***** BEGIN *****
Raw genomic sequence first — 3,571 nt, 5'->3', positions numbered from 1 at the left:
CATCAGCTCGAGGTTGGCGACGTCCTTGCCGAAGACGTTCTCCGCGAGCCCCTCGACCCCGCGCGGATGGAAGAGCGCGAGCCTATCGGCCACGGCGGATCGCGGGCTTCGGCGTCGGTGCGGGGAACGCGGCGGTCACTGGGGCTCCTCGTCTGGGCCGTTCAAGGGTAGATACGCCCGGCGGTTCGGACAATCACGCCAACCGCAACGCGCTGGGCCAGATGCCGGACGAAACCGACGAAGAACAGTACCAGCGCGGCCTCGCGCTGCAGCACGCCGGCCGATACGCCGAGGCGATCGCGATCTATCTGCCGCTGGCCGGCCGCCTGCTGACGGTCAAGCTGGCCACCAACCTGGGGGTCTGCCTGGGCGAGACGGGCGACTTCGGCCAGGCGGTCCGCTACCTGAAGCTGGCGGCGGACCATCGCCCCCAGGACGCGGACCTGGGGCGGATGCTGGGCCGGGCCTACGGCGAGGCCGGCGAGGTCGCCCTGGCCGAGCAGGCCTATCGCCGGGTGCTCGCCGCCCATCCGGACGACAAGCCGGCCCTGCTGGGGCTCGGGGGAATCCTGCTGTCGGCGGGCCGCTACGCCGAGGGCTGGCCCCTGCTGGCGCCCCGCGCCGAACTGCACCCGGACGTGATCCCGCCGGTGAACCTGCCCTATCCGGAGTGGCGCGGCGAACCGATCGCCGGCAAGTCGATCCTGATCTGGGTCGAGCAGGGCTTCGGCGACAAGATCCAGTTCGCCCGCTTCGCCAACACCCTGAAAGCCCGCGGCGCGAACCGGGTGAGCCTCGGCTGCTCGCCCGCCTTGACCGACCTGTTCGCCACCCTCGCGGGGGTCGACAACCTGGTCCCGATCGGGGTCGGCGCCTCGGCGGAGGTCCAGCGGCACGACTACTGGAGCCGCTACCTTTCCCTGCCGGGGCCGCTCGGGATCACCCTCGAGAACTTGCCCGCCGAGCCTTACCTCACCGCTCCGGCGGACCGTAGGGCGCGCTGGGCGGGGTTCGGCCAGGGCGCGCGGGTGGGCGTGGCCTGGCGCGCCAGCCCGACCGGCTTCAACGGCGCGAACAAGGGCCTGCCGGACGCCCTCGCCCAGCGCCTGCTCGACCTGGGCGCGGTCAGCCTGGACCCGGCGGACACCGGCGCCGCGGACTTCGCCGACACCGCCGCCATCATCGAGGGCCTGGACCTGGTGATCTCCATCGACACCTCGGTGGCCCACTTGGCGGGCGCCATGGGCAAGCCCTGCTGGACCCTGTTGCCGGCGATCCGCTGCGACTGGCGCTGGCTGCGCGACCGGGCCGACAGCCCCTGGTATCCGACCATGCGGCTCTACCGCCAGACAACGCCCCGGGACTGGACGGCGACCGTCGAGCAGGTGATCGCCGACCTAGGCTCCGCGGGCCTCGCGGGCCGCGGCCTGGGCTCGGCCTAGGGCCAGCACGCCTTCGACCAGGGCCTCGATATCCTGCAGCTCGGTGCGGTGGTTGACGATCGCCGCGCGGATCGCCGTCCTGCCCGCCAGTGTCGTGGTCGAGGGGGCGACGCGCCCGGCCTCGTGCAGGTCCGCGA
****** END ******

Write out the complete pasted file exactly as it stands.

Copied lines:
Raw genomic sequence first — 3,571 nt, 5'->3', positions numbered from 1 at the left:
CATCAGCTCGAGGTTGGCGACGTCCTTGCCGAAGACGTTCTCCGCGAGCCCCTCGACCCCGCGCGGATGGAAGAGCGCGAGCCTATCGGCCACGGCGGATCGCGGGCTTCGGCGTCGGTGCGGGGAACGCGGCGGTCACTGGGGCTCCTCGTCTGGGCCGTTCAAGGGTAGATACGCCCGGCGGTTCGGACAATCACGCCAACCGCAACGCGCTGGGCCAGATGCCGGACGAAACCGACGAAGAACAGTACCAGCGCGGCCTCGCGCTGCAGCACGCCGGCCGATACGCCGAGGCGATCGCGATCTATCTGCCGCTGGCCGGCCGCCTGCTGACGGTCAAGCTGGCCACCAACCTGGGGGTCTGCCTGGGCGAGACGGGCGACTTCGGCCAGGCGGTCCGCTACCTGAAGCTGGCGGCGGACCATCGCCCCCAGGACGCGGACCTGGGGCGGATGCTGGGCCGGGCCTACGGCGAGGCCGGCGAGGTCGCCCTGGCCGAGCAGGCCTATCGCCGGGTGCTCGCCGCCCATCCGGACGACAAGCCGGCCCTGCTGGGGCTCGGGGGAATCCTGCTGTCGGCGGGCCGCTACGCCGAGGGCTGGCCCCTGCTGGCGCCCCGCGCCGAACTGCACCCGGACGTGATCCCGCCGGTGAACCTGCCCTATCCGGAGTGGCGCGGCGAACCGATCGCCGGCAAGTCGATCCTGATCTGGGTCGAGCAGGGCTTCGGCGACAAGATCCAGTTCGCCCGCTTCGCCAACACCCTGAAAGCCCGCGGCGCGAACCGGGTGAGCCTCGGCTGCTCGCCCGCCTTGACCGACCTGTTCGCCACCCTCGCGGGGGTCGACAACCTGGTCCCGATCGGGGTCGGCGCCTCGGCGGAGGTCCAGCGGCACGACTACTGGAGCCGCTACCTTTCCCTGCCGGGGCCGCTCGGGATCACCCTCGAGAACTTGCCCGCCGAGCCTTACCTCACCGCTCCGGCGGACCGTAGGGCGCGCTGGGCGGGGTTCGGCCAGGGCGCGCGGGTGGGCGTGGCCTGGCGCGCCAGCCCGACCGGCTTCAACGGCGCGAACAAGGGCCTGCCGGACGCCCTCGCCCAGCGCCTGCTCGACCTGGGCGCGGTCAGCCTGGACCCGGCGGACACCGGCGCCGCGGACTTCGCCGACACCGCCGCCATCATCGAGGGCCTGGACCTGGTGATCTCCATCGACACCTCGGTGGCCCACTTGGCGGGCGCCATGGGCAAGCCCTGCTGGACCCTGTTGCCGGCGATCCGCTGCGACTGGCGCTGGCTGCGCGACCGGGCCGACAGCCCCTGGTATCCGACCATGCGGCTCTACCGCCAGACAACGCCCCGGGACTGGACGGCGACCGTCGAGCAGGTGATCGCCGACCTAGGCTCCGCGGGCCTCGCGGGCCGCGGCCTGGGCTCGGCCTAGGGCCAGCACGCCTTCGACCAGGGCCTCGATATCCTGCAGCTCGGTGCGGTGGTTGACGATCGCCGCGCGGATCGCCGTCCTGCCCGCCAGTGTCGTGGTCGAGGGGGCGACGCGCCCGGCCTCGTGCAGGTCCGCGA